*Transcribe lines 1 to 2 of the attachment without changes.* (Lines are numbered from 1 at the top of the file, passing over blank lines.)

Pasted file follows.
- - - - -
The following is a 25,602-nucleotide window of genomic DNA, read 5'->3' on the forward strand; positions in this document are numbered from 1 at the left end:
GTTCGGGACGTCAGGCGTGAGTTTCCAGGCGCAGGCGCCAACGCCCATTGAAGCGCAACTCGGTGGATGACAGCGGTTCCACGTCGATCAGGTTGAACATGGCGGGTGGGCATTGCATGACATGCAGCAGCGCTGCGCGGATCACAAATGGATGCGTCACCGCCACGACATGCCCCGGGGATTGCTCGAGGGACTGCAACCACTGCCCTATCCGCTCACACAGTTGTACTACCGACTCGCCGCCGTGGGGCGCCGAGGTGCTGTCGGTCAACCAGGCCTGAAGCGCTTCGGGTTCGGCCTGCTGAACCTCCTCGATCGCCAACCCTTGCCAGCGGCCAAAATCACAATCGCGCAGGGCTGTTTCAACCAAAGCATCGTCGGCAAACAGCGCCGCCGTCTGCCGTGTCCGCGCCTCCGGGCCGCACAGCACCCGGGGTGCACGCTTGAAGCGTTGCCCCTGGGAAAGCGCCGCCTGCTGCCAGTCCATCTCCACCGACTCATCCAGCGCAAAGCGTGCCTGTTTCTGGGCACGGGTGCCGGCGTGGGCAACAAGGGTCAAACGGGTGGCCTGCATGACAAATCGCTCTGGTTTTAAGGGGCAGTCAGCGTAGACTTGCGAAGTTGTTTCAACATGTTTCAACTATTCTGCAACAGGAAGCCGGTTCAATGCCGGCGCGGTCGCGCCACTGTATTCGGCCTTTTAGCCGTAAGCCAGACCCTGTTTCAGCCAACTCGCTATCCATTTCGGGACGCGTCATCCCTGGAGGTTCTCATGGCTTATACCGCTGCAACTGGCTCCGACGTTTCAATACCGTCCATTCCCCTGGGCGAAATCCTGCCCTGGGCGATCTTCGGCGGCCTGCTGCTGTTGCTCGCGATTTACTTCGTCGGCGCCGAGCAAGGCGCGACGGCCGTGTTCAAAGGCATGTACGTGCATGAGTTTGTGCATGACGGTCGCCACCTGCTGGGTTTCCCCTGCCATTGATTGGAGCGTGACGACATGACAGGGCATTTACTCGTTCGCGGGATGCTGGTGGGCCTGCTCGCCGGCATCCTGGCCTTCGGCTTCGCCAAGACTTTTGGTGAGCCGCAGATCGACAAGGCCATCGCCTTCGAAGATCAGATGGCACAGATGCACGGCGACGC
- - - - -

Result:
The following is a 25,602-nucleotide window of genomic DNA, read 5'->3' on the forward strand; positions in this document are numbered from 1 at the left end:
GTTCGGGACGTCAGGCGTGAGTTTCCAGGCGCAGGCGCCAACGCCCATTGAAGCGCAACTCGGTGGATGACAGCGGTTCCACGTCGATCAGGTTGAACATGGCGGGTGGGCATTGCATGACATGCAGCAGCGCTGCGCGGATCACAAATGGATGCGTCACCGCCACGACATGCCCCGGGGATTGCTCGAGGGACTGCAACCACTGCCCTATCCGCTCACACAGTTGTACTACCGACTCGCCGCCGTGGGGCGCCGAGGTGCTGTCGGTCAACCAGGCCTGAAGCGCTTCGGGTTCGGCCTGCTGAACCTCCTCGATCGCCAACCCTTGCCAGCGGCCAAAATCACAATCGCGCAGGGCTGTTTCAACCAAAGCATCGTCGGCAAACAGCGCCGCCGTCTGCCGTGTCCGCGCCTCCGGGCCGCACAGCACCCGGGGTGCACGCTTGAAGCGTTGCCCCTGGGAAAGCGCCGCCTGCTGCCAGTCCATCTCCACCGACTCATCCAGCGCAAAGCGTGCCTGTTTCTGGGCACGGGTGCCGGCGTGGGCAACAAGGGTCAAACGGGTGGCCTGCATGACAAATCGCTCTGGTTTTAAGGGGCAGTCAGCGTAGACTTGCGAAGTTGTTTCAACATGTTTCAACTATTCTGCAACAGGAAGCCGGTTCAATGCCGGCGCGGTCGCGCCACTGTATTCGGCCTTTTAGCCGTAAGCCAGACCCTGTTTCAGCCAACTCGCTATCCATTTCGGGACGCGTCATCCCTGGAGGTTCTCATGGCTTATACCGCTGCAACTGGCTCCGACGTTTCAATACCGTCCATTCCCCTGGGCGAAATCCTGCCCTGGGCGATCTTCGGCGGCCTGCTGCTGTTGCTCGCGATTTACTTCGTCGGCGCCGAGCAAGGCGCGACGGCCGTGTTCAAAGGCATGTACGTGCATGAGTTTGTGCATGACGGTCGCCACCTGCTGGGTTTCCCCTGCCATTGATTGGAGCGTGACGACATGACAGGGCATTTACTCGTTCGCGGGATGCTGGTGGGCCTGCTCGCCGGCATCCTGGCCTTCGGCTTCGCCAAGACTTTTGGTGAGCCGCAGATCGACAAGGCCATCGCCTTCGAAGATCAGATGGCACAGATGCACGGCGACGC